9. Verify your Internet capacity and check that your estimated maximum traffic volume does not reach your ordered capacity. If that is the case, do a commercial evaluation: What is it worth to be able to let additional customers into your “store” with a good performance? Make sure than you get what you pay for from your Internet supplier and buy more capacity if you need to.

10. Check that the load sharing is working properly. Load sharing distributes loads from different users onto underlying systems in an even way. However, sometimes there might be errors due to reconfigurations et al. Therefore one must verify that the load sharing really functions properly and that the underlying servers receive an even load.

It should be noted that a website doesn’t have to be poorly designed to slow down or crash. It can also just become too popular. Groupon’s Indian website crashed when too many customers wanted to get their hands on a cut-price deal on onions. Conduct a risk analysis using load testing and external performance measurements of service quality to ensure that your site can handle a massive influx of customers without crashing.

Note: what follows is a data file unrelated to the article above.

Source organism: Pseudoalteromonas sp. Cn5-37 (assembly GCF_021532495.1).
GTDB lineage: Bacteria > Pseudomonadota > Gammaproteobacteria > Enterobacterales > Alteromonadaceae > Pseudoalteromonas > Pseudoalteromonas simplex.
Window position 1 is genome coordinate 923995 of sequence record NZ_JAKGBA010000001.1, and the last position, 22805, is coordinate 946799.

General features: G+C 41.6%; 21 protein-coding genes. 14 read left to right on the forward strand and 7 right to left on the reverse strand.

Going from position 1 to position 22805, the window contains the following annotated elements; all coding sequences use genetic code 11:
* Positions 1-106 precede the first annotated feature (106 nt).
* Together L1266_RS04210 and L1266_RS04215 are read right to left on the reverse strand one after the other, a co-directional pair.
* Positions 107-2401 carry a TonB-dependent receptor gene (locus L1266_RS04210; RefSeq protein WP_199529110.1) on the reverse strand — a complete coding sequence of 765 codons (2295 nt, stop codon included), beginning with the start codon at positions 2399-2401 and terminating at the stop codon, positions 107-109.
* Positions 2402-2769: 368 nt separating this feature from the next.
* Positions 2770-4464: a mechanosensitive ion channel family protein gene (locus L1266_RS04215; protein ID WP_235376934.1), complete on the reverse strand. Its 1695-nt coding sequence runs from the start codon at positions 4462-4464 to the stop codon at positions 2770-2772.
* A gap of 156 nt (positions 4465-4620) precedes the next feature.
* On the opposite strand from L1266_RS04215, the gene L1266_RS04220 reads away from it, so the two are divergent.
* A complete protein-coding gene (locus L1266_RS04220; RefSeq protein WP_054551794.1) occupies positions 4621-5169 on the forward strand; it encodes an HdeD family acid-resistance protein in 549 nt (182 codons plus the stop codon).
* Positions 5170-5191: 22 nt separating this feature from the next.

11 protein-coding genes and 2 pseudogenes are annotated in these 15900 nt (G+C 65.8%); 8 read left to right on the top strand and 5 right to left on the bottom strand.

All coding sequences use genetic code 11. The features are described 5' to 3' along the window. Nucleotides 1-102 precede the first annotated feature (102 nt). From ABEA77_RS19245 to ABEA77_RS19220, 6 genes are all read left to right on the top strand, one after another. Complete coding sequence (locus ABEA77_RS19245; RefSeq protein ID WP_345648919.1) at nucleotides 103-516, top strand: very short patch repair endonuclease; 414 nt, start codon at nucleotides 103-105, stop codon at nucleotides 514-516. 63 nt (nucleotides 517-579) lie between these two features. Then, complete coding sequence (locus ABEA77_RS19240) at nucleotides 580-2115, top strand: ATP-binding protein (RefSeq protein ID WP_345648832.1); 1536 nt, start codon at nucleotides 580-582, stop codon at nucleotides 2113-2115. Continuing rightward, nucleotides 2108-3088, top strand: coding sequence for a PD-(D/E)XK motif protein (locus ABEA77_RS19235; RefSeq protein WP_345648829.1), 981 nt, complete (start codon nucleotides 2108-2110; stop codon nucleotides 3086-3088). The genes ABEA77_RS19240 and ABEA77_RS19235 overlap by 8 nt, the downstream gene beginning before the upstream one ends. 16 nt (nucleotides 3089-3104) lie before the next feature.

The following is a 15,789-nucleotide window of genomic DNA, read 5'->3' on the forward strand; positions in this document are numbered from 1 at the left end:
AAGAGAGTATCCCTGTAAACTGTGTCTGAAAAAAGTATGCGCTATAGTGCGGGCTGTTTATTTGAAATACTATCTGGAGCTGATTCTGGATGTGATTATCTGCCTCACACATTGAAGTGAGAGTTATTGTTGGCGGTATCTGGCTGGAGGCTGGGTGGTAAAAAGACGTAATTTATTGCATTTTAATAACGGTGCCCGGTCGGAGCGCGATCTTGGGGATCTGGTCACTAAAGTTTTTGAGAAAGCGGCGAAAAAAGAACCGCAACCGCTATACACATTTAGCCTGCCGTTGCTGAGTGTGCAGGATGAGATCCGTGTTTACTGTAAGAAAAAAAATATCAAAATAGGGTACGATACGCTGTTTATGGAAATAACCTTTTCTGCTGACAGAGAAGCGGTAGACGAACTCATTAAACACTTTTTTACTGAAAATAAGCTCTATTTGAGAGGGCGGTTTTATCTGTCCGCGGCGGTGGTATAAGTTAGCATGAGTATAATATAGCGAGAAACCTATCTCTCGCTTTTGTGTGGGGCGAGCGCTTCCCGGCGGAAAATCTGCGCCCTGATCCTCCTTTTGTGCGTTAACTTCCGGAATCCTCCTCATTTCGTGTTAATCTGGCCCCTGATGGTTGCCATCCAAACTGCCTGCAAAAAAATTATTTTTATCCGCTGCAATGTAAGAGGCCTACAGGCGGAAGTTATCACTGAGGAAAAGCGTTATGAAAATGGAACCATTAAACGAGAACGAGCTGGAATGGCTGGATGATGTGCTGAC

To avoid public and embarrassing crashes, preparation is key. Generic website failures and performance problems can be minimized greatly by simply conducting on-going testing and monitoring of the site and its applications, and having a contingency plan that includes system backup.

Analyzing, testing and optimizing your website and mobile applications is both so easy (with affordable and easy-to-use cloud services) and so valuable that it can be compared to checking your spare tire or fastening your seat belt before a long road trip. You can end up looking really silly if you don’t. If Amazon and even Google can go down, so can your site.

Sven Hammar is co-founder and CEO of Apica, a provider of load testing and performance monitoring for cloud and mobile applications and one of Europe’s fastest growing technology companies. He has decade-long experience and expertise in web performance and web optimization, e-commerce, cloud services, IT entrepreneurship and the Internet.